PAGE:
Construction Industry News Archives

When is a property owner’s fee interest subject to the lien of an unpaid contractor renovating the property for tenant?

On behalf of Kaplin Stewart Meloff Reiter & Stein, P.C. posted in Construction Industry News on Nov 28, 2017.

Section 1303(d) of the Mechanics’ Lien Law of 1963 provides that “No lien shall be allowed against the estate of an owner in fee by reason of any consent given by such owner to a tenant to improve the leased premises unless it shall appear in writing signed by such owner that the erection, construction, alteration or repair was in fact for the immediate use and benefit of the owner.”  However, the terms of the owner’s lease with the tenant may establish the necessary writing to permit the lien.  On November 17, 2017, the Superior Court of Pennsylvania decided Lobar Associates, Inc. v. Edward J. O’Neill, et al., and affirmed the trial court’s order granting summary judgment on mechanics’ lien claim in favor of a contractor who renovated property for the owner’s tenant.  The Court held that the provisions of the lease satisfied the “immediate use and benefit standard” of the statute because those provisions made clear the purpose of the lease was to improve the property for mutual benefit, and (a) called for collaboration of landlord and tenant in the renovation project of the Property, (b) required landlord’s prior written approval for changes, alterations and additions to the Property which would negatively impact the value of the Property, and (c) declared all improvements would be property of landlord expiration of the lease term or earlier termination. Because the evaluation of such claims are complicated, legal counsel should be consulted before filing or in connection with defending a lien claim […]

OSHA DELAYS CRANE OPERATOR INDEPENDENT CERTIFICATION REQUIREMENT

On behalf of Kaplin Stewart Meloff Reiter & Stein, P.C. posted in Construction Industry News on Nov 21, 2017.

On November 9, 2017,the Occupational Safety and Health Administration issued a rule delaying for one year, until November 10, 2018, the implementation of a Construction Crane Operator Certification requirement that was scheduled to go into effect on November 10, 2017.  The  crane operator certification requirement, based on an OSHA standard published in 2010, would require an independent third party certification of crane operators via testing and training.  Comments received by OSHA from the construction community questioned whether the independent testing certification standards and evaluation protocol proposed by the OSHA rule were superior to the testing, training, and crane operator certification currently being provided by crane employers. There were also comments made suggesting that the testing and certifications currently being used by crane employers would conflict with the proposed independent certification testing standards.  To study this issue further, OSHA has delayed the implementation of the independent testing standard for an additional year.  In the interim, OSHA has extended for one year its requirement that it is the crane employer’s duty to ensure that its crane operators are competent to operate a crane safely.  Andrew B. Cohn acohn@kaplaw.com 610.941.2549      

Philadelphia Atlas

On behalf of Kaplin Stewart Meloff Reiter & Stein, P.C. posted in Construction Industry News on Nov 8, 2017.

Philadelphia is set to launch Atlas, a  comprehensive database which provides deed information, permits, 311 data, crime statistics, zoning appeals, and the registered community organization (RCO) for Philadelphia properties.  https://philly.curbed.com/2017/11/7/16617296/philadelphia-properties-land-vacant-lot-atlas-map-tool  

Service Rules for Mechanics’ Liens in Pennsylvania must be Strictly Followed

On behalf of Kaplin Stewart Meloff Reiter & Stein, P.C. posted in Construction Industry News on Nov 8, 2017.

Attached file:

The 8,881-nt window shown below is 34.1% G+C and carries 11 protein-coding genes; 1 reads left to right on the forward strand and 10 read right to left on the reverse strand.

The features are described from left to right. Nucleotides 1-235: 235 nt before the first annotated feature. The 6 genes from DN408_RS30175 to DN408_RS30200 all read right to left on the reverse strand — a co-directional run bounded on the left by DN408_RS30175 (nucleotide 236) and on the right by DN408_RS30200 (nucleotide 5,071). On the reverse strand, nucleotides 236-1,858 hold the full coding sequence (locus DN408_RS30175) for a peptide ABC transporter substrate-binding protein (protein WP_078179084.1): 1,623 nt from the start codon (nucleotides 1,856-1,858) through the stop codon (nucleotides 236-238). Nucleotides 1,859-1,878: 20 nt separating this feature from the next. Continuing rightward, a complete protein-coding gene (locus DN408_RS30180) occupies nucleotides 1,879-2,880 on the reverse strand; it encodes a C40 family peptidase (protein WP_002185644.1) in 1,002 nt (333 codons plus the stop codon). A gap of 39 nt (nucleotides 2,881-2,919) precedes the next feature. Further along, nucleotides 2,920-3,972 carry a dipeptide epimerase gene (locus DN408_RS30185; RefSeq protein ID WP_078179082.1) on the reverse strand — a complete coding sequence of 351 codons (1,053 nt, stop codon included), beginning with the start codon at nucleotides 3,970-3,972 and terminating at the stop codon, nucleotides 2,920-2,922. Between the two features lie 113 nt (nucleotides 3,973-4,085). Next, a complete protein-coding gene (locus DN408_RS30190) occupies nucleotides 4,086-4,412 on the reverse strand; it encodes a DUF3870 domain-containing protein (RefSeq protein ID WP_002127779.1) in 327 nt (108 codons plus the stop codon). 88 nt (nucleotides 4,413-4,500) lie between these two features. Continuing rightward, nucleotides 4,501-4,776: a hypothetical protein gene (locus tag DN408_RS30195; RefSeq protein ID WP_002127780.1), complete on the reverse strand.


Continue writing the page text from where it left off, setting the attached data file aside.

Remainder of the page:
The Philadelphia Court of Common Pleas decision in Bertino v. Clark-Dougherty, 2017 WL 4330687 (2017) is a reminder that the service rules for mechanics’ liens in Pennsylvania must be strictly followed.  In Bertino, the court granted preliminary objections and struck a mechanics’ lien claim because service of the notice of filing of the lien was made improperly, even though the property owner actually received the notice.  The Court found that service on the out-of-state property owner by regular mail, after a certified mailing went undelivered, was improper. Further, the lien claimant failed to file an affidavit of service within twenty days of the supposed service, as required by the mechanics’ lien law.  Due to the very technical nature of the lien law’s requirements, and because these requirement will be strict enforced, potential lien claimants should always consult counsel before attempting to perfect lien rights. “Hat-tip to Lynne’s Westclip distribution”  

Under what circumstances will a non-signatory to an arbitration agreement be bound to arbitrate?

On behalf of Kaplin Stewart Meloff Reiter & Stein, P.C. posted in Arbitration/Mediation on Nov 8, 2017.

Two recent decisions deal with this sometimes perplexing problem.  In Burns v. Sky Zone, the Pennsylvania Superior Court affirmed the trial court’s order denying preliminary objections seeking to enforce an arbitration agreement against an injured party whose spouse had signed an arbitration agreement in his name.  To be bound to arbitrate, the Superior Court ruled, the non-signatory must have had an agency relationship with the signatory based upon (1) express authority, (2) implied authority, (3) apparent authority, and/or (4) authority by estoppel.  Finding no proof of agency under any of these bases, the Superior Court held that the non-signing spouse had no duty to arbitrate. In Scottsdale Ins. Co. v. Kinsale Ins. Co., the United States District Court for the Eastern District of Pennsylvania compelled an insurance company to arbitrate under an arbitration clause in another insurer’s policy.  The Court observed that a non-signatory cannot be bound to arbitrate unless it is bound under traditional principles of contract and agency law to be akin to a signatory of the underlying agreement, and that equitable estoppel in this context arises when a non-signatory to an arbitration clause knowingly exploits the agreement containing the arbitration clause despite having never signed the agreement.  These two cases underscore the complex factual and legal issues to be analyzed in deciding whether and when a non-signatory must arbitrate.